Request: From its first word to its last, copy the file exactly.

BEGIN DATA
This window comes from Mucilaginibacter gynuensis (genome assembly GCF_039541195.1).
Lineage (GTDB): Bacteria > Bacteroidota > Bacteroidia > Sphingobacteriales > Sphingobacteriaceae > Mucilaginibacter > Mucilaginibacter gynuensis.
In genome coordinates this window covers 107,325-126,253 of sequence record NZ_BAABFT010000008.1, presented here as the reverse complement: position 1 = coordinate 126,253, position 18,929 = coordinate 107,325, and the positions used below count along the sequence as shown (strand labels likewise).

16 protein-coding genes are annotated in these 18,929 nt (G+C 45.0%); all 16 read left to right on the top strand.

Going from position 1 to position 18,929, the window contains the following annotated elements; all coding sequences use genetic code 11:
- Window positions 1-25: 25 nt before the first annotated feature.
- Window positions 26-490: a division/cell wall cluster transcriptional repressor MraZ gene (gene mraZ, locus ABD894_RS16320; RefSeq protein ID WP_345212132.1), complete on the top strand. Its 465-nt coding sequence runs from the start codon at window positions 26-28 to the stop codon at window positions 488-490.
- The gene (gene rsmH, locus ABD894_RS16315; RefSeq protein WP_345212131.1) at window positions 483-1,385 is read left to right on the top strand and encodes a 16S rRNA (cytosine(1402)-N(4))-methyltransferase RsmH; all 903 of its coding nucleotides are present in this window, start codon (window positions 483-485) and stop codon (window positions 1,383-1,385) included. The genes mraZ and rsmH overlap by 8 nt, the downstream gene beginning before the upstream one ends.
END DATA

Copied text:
This window comes from Mucilaginibacter gynuensis (genome assembly GCF_039541195.1).
Lineage (GTDB): Bacteria > Bacteroidota > Bacteroidia > Sphingobacteriales > Sphingobacteriaceae > Mucilaginibacter > Mucilaginibacter gynuensis.
In genome coordinates this window covers 107,325-126,253 of sequence record NZ_BAABFT010000008.1, presented here as the reverse complement: position 1 = coordinate 126,253, position 18,929 = coordinate 107,325, and the positions used below count along the sequence as shown (strand labels likewise).

16 protein-coding genes are annotated in these 18,929 nt (G+C 45.0%); all 16 read left to right on the top strand.

Going from position 1 to position 18,929, the window contains the following annotated elements; all coding sequences use genetic code 11:
- Window positions 1-25: 25 nt before the first annotated feature.
- Window positions 26-490: a division/cell wall cluster transcriptional repressor MraZ gene (gene mraZ, locus ABD894_RS16320; RefSeq protein ID WP_345212132.1), complete on the top strand. Its 465-nt coding sequence runs from the start codon at window positions 26-28 to the stop codon at window positions 488-490.
- The gene (gene rsmH, locus ABD894_RS16315; RefSeq protein WP_345212131.1) at window positions 483-1,385 is read left to right on the top strand and encodes a 16S rRNA (cytosine(1402)-N(4))-methyltransferase RsmH; all 903 of its coding nucleotides are present in this window, start codon (window positions 483-485) and stop codon (window positions 1,383-1,385) included. The genes mraZ and rsmH overlap by 8 nt, the downstream gene beginning before the upstream one ends.